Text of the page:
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Lesson Transcript

Hi everybody! Welcome to Ask a Teacher, where I'll answer your most common French questions.
The question for this lesson is-- What’s the difference between J’adore ça and Je l’adore?
Both sentences mean, "I love it." How do you know which one to use?
In J'adore ça, ça refers to a general or abstract thing. The l-apostrophe in Je l'adore refers to something specific.
Let’s go through some examples so you can learn how to use J’adore ça and Je l’adore correctly.
Say your friend wants to offer you some chocolate. They ask you, Tu aimes le chocolat? meaning "Do you like chocolate?" You might respond, J'adore ça! "I love it!"
Let’s continue the conversation. Your friend gives you the chocolate and you take a bite. Then, your friend might ask, Tu aimes ce chocolat? meaning "Do you like this chocolate?" In this case, you'd answer, Je l'adore! Again, “I love it!” Here, you’re talking about the specific chocolate you were given, not chocolate in general.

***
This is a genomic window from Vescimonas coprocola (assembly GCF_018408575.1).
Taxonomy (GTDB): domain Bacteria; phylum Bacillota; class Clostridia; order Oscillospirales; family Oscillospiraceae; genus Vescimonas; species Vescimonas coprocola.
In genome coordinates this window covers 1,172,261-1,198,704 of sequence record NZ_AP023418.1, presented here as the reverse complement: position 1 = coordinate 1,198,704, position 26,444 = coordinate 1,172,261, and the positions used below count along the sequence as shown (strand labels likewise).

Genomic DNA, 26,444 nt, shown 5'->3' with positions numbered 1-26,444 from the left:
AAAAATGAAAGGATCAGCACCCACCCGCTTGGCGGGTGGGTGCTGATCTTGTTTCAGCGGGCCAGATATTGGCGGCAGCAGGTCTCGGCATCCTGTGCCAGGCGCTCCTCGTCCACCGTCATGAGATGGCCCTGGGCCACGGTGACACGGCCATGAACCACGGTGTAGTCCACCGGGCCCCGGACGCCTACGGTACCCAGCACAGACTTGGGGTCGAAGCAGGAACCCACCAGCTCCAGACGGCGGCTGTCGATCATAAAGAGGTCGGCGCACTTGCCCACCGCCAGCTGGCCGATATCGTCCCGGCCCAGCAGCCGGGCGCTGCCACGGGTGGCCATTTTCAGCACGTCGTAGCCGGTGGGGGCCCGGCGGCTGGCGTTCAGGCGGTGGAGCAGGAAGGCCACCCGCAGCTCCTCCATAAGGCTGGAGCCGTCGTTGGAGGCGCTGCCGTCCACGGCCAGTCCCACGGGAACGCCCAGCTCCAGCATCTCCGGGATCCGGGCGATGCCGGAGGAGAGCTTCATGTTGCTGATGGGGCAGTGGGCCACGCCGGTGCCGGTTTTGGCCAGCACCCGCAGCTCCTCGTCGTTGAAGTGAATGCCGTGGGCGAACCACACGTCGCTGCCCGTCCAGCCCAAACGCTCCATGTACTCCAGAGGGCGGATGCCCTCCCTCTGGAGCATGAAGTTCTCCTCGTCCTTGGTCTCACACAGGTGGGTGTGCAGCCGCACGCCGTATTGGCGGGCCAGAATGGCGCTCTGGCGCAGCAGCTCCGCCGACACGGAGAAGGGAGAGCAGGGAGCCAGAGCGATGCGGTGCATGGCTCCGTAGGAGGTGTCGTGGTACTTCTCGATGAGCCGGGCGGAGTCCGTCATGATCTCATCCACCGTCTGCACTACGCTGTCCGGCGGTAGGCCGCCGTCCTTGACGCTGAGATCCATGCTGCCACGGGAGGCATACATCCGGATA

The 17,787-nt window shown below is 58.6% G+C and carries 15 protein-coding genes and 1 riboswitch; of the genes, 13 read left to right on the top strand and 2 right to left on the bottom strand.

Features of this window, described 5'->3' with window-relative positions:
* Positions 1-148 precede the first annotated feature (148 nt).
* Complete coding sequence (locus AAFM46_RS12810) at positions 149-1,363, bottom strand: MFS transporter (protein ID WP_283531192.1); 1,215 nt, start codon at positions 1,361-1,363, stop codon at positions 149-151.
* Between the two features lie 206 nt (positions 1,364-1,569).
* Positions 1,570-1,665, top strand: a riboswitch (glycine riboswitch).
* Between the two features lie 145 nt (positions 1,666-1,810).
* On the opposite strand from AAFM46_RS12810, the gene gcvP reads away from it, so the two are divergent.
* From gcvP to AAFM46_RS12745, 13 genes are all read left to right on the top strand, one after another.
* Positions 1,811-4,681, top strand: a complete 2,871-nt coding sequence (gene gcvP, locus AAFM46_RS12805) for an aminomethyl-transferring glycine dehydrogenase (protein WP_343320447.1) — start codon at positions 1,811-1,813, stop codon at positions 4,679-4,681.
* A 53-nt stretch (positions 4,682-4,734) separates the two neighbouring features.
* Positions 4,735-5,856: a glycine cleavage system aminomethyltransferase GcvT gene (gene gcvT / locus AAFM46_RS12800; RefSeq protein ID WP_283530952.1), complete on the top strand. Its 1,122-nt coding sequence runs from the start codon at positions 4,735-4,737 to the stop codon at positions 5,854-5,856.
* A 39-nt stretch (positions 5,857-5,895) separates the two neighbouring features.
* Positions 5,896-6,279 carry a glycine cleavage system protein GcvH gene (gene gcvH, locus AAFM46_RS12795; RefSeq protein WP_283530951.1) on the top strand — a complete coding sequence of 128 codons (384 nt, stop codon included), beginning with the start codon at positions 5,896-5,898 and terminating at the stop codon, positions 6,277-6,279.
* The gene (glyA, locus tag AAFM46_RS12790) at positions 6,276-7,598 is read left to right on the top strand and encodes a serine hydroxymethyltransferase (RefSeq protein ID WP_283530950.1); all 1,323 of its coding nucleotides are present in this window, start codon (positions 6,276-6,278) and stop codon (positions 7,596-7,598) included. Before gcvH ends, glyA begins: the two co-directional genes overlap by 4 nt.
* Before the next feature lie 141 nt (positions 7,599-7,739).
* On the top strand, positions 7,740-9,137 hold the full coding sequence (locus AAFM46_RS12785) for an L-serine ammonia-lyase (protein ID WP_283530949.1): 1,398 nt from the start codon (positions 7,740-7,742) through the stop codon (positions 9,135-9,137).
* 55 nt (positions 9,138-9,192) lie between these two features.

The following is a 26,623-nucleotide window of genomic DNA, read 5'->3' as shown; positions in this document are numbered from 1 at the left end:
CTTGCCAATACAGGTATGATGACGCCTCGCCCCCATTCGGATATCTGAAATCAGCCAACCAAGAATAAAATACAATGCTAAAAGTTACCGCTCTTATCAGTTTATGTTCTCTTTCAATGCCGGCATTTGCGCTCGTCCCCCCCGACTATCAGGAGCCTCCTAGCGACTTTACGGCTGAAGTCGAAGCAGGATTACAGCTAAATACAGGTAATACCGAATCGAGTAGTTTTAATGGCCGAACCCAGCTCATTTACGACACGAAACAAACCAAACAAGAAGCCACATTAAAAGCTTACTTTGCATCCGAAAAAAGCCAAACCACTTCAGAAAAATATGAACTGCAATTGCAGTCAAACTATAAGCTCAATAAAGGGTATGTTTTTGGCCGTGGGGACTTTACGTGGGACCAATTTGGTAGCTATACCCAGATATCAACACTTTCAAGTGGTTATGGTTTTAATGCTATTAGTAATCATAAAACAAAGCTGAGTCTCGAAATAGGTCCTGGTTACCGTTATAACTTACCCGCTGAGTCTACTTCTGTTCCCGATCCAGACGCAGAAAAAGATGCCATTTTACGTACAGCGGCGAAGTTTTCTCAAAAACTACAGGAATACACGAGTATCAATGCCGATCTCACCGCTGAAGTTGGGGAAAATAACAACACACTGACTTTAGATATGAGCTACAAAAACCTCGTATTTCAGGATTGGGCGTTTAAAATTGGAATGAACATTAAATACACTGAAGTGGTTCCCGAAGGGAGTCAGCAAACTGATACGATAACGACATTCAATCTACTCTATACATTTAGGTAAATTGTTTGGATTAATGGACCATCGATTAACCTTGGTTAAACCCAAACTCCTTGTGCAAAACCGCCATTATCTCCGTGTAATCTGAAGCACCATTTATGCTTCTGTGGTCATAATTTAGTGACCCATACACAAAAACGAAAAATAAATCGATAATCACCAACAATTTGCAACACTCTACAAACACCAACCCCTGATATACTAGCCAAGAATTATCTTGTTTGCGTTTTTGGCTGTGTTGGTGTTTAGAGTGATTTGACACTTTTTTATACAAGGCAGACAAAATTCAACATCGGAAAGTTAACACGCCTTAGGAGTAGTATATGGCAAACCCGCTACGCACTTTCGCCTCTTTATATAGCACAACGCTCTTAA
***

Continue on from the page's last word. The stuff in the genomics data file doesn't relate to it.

Following this rule, if you're talking about food, industries, or general activities, you use ça. Things like les fruits, "fruits," les maths, "mathematics," or la campagne, "the countryside." For those, it's J'adore ça.
On the other hand, ce cours de maths, "this math class," or ta maison, "your house," or ce film, "this film," are specific things, so you use, Je l'adore.
You can use Je l'adore for people, too. You could say, Hélène, je l'adore, elle est trop sympa, which means, "I love Hélène, she's so kind."
One good tip is to be careful when using adorer with your significant other. In this context, it means something closer to "I worship him or her." In this case, you should say, Je l'aime, instead.
Pretty neat, right?
If you have any more questions, please leave them in the comments and I’ll try to answer them!
A bientôt, see you soon!